Replacing Floor Pans and Rocker Panels with originals.

Hi Doug,
I'm restoring a 61 Cadillac convertible. Floor pan.  Bracing and rockers are rotted out so I have a 62 Cadillac 2 door with a good floor etc., that I'm intending to cut out in one piece to replace the convertible floor pan etc. Assuming the floors are identical which I believe they are.
I was a body and fender man 40 years ago, so I hope I haven't forgotten too much. Of course dimensions and alignment are critical. Any advice would be very much appreciated.

My other hobby projects are a 74 Corvette, 68 Plymouth, 55 Imperial, 59 Imperial and another 62 Cadillac. All 2 doors.

Thanks very much.
Best Regards,

Kingston, WA

Hi Gary,

Taking it apart at the original factory seams is the way to go. They make some real good spot weld cutters/drills now, that we just didn't have 40 years ago. Also, we are using die grinders with cut off wheels, to cut welds. It used to be that we took everything apart with an air chisel, back in the late 60s and 70s. Those are used much less now as it was so easy to damage your project with the chisel. We also have a weld through primer now for the seams that consists of a high zinc content. This primer does a fantastic job of holding down the corrosion in your welded seams. It does make plug welding more difficult, but the benefit outweighs the negative.

Once you get your floor pan and rocker assemblies removed at the proper seams, clean them thoroughly and punch holes for your spot/plug welds, keeping in mind the easiest side to dress your welds when finished,  assuming that you will be using a mig welder to reassemble your car.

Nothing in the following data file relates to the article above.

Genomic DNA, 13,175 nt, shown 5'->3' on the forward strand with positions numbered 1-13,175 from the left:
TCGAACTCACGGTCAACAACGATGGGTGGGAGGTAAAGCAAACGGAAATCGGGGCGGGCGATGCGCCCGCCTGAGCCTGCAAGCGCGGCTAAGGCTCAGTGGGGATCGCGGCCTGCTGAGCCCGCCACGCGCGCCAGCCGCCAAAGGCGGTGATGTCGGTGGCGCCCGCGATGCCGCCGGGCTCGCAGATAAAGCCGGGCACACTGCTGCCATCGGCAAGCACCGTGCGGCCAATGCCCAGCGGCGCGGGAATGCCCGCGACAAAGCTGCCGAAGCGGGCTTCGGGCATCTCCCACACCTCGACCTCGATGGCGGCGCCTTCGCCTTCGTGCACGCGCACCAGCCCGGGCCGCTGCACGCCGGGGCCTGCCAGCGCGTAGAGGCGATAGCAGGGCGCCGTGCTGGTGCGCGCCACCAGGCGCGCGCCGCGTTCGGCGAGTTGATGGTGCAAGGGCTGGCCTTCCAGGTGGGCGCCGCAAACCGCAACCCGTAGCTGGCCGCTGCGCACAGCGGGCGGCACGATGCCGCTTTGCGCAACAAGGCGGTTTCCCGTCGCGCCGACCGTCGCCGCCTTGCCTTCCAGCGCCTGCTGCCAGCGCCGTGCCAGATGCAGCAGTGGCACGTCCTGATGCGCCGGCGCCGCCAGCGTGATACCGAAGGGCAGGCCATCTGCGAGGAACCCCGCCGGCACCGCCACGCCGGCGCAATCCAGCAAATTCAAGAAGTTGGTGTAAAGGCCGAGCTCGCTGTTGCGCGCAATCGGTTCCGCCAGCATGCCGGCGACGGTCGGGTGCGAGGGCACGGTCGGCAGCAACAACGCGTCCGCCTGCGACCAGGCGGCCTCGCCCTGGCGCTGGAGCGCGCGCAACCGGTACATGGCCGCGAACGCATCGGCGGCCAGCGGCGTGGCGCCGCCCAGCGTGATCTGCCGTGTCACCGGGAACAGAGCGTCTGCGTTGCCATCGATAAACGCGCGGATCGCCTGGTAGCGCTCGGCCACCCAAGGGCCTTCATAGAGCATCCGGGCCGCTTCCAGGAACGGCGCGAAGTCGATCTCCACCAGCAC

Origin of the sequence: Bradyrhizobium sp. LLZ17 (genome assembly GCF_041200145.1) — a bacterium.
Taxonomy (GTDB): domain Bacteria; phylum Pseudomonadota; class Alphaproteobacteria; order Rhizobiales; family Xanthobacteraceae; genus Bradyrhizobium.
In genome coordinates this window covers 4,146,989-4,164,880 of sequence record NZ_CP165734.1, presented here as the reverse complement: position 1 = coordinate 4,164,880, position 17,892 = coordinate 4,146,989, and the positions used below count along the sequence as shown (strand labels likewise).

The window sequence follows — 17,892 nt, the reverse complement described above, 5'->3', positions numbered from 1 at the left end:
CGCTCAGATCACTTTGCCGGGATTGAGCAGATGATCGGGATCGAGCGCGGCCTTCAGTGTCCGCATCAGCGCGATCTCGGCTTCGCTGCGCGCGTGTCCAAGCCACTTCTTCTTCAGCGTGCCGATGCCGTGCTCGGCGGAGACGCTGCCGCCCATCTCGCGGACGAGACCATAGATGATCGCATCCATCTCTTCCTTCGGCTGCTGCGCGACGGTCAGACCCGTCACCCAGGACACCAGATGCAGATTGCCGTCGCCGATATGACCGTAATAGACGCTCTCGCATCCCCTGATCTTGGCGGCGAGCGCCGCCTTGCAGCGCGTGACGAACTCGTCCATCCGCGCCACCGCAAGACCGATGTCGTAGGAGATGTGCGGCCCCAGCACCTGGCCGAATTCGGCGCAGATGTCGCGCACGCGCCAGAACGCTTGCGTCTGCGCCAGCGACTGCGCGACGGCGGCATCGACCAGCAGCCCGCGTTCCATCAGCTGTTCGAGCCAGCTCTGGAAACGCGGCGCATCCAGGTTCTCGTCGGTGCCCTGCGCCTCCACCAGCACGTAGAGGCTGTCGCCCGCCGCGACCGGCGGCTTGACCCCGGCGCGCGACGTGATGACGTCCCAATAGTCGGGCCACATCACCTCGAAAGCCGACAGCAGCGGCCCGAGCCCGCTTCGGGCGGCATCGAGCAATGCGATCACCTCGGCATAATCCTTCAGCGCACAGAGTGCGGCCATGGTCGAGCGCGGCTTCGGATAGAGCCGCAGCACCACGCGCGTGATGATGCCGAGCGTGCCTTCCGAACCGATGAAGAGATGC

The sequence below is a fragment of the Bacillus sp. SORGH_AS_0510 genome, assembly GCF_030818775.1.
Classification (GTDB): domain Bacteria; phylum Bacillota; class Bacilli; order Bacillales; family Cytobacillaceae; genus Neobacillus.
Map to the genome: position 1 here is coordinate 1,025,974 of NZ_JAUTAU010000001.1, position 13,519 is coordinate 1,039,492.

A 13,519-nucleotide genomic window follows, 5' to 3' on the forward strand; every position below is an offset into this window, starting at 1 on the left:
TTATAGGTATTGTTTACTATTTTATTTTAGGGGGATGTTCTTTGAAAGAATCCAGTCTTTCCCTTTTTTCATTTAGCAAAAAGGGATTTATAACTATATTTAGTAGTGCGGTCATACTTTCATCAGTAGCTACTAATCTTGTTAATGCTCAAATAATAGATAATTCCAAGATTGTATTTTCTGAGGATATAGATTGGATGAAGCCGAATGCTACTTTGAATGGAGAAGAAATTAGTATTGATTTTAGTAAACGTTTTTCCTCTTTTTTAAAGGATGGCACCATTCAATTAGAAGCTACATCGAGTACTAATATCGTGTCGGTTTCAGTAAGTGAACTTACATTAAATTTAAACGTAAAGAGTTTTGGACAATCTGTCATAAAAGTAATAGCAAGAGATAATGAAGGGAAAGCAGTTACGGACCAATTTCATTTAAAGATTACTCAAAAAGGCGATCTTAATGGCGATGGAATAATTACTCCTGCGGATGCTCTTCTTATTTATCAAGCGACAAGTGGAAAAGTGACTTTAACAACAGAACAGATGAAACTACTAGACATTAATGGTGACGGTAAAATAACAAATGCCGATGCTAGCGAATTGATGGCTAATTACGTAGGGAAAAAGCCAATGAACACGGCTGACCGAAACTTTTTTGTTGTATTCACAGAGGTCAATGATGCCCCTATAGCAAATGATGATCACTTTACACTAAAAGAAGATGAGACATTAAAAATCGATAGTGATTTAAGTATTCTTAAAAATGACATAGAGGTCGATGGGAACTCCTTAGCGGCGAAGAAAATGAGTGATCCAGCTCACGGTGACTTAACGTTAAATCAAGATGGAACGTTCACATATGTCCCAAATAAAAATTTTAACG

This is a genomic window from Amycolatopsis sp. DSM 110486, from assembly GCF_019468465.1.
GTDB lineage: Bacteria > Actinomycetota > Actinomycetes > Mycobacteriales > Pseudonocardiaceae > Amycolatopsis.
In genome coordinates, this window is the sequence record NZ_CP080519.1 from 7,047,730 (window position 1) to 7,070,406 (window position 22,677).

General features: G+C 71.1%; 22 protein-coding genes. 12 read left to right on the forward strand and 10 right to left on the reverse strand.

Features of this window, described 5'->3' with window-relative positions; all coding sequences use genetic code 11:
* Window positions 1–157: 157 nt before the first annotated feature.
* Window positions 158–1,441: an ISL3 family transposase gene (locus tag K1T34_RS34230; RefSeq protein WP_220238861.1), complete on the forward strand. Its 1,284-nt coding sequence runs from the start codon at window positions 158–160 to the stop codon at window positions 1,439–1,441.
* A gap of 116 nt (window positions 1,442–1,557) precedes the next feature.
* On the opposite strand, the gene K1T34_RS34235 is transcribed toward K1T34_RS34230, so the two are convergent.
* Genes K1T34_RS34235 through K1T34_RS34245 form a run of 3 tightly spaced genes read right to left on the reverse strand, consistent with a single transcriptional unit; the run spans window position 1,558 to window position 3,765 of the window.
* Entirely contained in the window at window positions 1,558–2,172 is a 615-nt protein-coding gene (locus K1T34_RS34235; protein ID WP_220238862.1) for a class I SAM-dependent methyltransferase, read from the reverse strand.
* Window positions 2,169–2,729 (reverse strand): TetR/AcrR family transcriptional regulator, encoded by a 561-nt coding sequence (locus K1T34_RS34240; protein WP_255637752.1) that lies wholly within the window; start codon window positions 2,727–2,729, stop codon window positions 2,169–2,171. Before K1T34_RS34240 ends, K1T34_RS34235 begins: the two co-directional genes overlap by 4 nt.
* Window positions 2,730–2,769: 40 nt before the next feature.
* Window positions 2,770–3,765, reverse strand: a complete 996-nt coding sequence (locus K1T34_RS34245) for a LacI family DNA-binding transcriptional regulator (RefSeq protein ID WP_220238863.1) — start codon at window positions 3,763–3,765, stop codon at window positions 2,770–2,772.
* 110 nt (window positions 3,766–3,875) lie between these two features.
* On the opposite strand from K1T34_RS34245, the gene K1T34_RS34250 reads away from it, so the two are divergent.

Prime up your seams and fit the panels in place. Make sure your car is sitting perfectly flat and that all your door openings are fitting perfectly and that your convertible top is fitting good, and your window seals are lining up as you go through the process of reassembly. Check your fits frequently, as you do the reassembly. Your starting points for fit is always your fixed body points. The easiest way to maintain that is by making sure your doors are fit to your rockers and "A" pillars before you take things apart. Even gaps at the bottoms of your doors to the original rockers usually gives a good starting point. Keep the doors attached if possible as this with give you the correct position to place your new rockers.

It is extremely difficult to correct problems with fit after a major reconstruction project that you are planning to do, is done improperly.

I have taken on projects like what I just mentioned and did what I could to correct those mistakes that someone else made. It is nearly impossible to end up with a real good finished product after such a thing has taken place though.

Finally, when it is all in place and cleaned real well, seal all the necessary seams with a good urethane seam sealer. That is another thing that we didn't have 40 years ago. Good seam sealer!

Going back to the beginning... If you take your project over to Scott at Benchmark Automotive, located in the business park by Albertsons. You can probably get things cleaned up with his new, wet glass blasting system, especially in the areas that you will be working. You should at least give him a call to discuss the possibilities. Clean metal is far better to work with when doing such a project.

Good luck with your project and don't hesitate to give me a call if you need. I'm over in Sequim now.


1936 Ford Custom Coach Towncar Sedan Delivery

This 1936 Ford Towncar Delivery has been created from parts that have been collected over the last 40 years. You will hopefully have the opportunity to view it in it's first mock up stage, as pictured here, at the Early Ford V8 meet in Lake Tahoe, the middle of June.

We still have much to do to refine it to the stage of completion, but I have all the confidence that those of you who are experienced in the field of restoration, or design of fine automobiles will be pleased with what you see.

The 36 is being built as it could have been, back in the era that the 1936 Ford was originally conceived.

To go back and see where this project started, click here 1936 Ford Towncar Delivery